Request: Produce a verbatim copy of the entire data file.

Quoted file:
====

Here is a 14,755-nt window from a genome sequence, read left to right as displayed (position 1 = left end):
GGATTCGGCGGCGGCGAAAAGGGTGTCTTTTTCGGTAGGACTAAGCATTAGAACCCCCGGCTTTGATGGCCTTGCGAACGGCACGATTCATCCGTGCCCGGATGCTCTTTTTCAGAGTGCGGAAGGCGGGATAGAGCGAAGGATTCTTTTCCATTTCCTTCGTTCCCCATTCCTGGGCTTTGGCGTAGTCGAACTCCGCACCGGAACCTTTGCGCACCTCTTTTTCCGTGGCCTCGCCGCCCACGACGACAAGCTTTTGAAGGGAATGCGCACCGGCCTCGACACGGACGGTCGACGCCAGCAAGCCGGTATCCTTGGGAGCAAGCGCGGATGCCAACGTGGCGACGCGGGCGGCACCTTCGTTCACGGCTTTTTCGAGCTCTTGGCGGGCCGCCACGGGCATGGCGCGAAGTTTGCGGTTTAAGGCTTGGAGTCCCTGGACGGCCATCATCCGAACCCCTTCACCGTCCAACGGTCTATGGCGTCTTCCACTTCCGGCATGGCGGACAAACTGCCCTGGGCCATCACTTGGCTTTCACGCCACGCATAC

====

Here is a 14,755-nt window from a genome sequence, read left to right as displayed (position 1 = left end):
GGATTCGGCGGCGGCGAAAAGGGTGTCTTTTTCGGTAGGACTAAGCATTAGAACCCCCGGCTTTGATGGCCTTGCGAACGGCACGATTCATCCGTGCCCGGATGCTCTTTTTCAGAGTGCGGAAGGCGGGATAGAGCGAAGGATTCTTTTCCATTTCCTTCGTTCCCCATTCCTGGGCTTTGGCGTAGTCGAACTCCGCACCGGAACCTTTGCGCACCTCTTTTTCCGTGGCCTCGCCGCCCACGACGACAAGCTTTTGAAGGGAATGCGCACCGGCCTCGACACGGACGGTCGACGCCAGCAAGCCGGTATCCTTGGGAGCAAGCGCGGATGCCAACGTGGCGACGCGGGCGGCACCTTCGTTCACGGCTTTTTCGAGCTCTTGGCGGGCCGCCACGGGCATGGCGCGAAGTTTGCGGTTTAAGGCTTGGAGTCCCTGGACGGCCATCATCCGAACCCCTTCACCGTCCAACGGTCTATGGCGTCTTCCACTTCCGGCATGGCGGACAAACTGCCCTGGGCCATCACTTGGCTTTCACGCCACGCATAC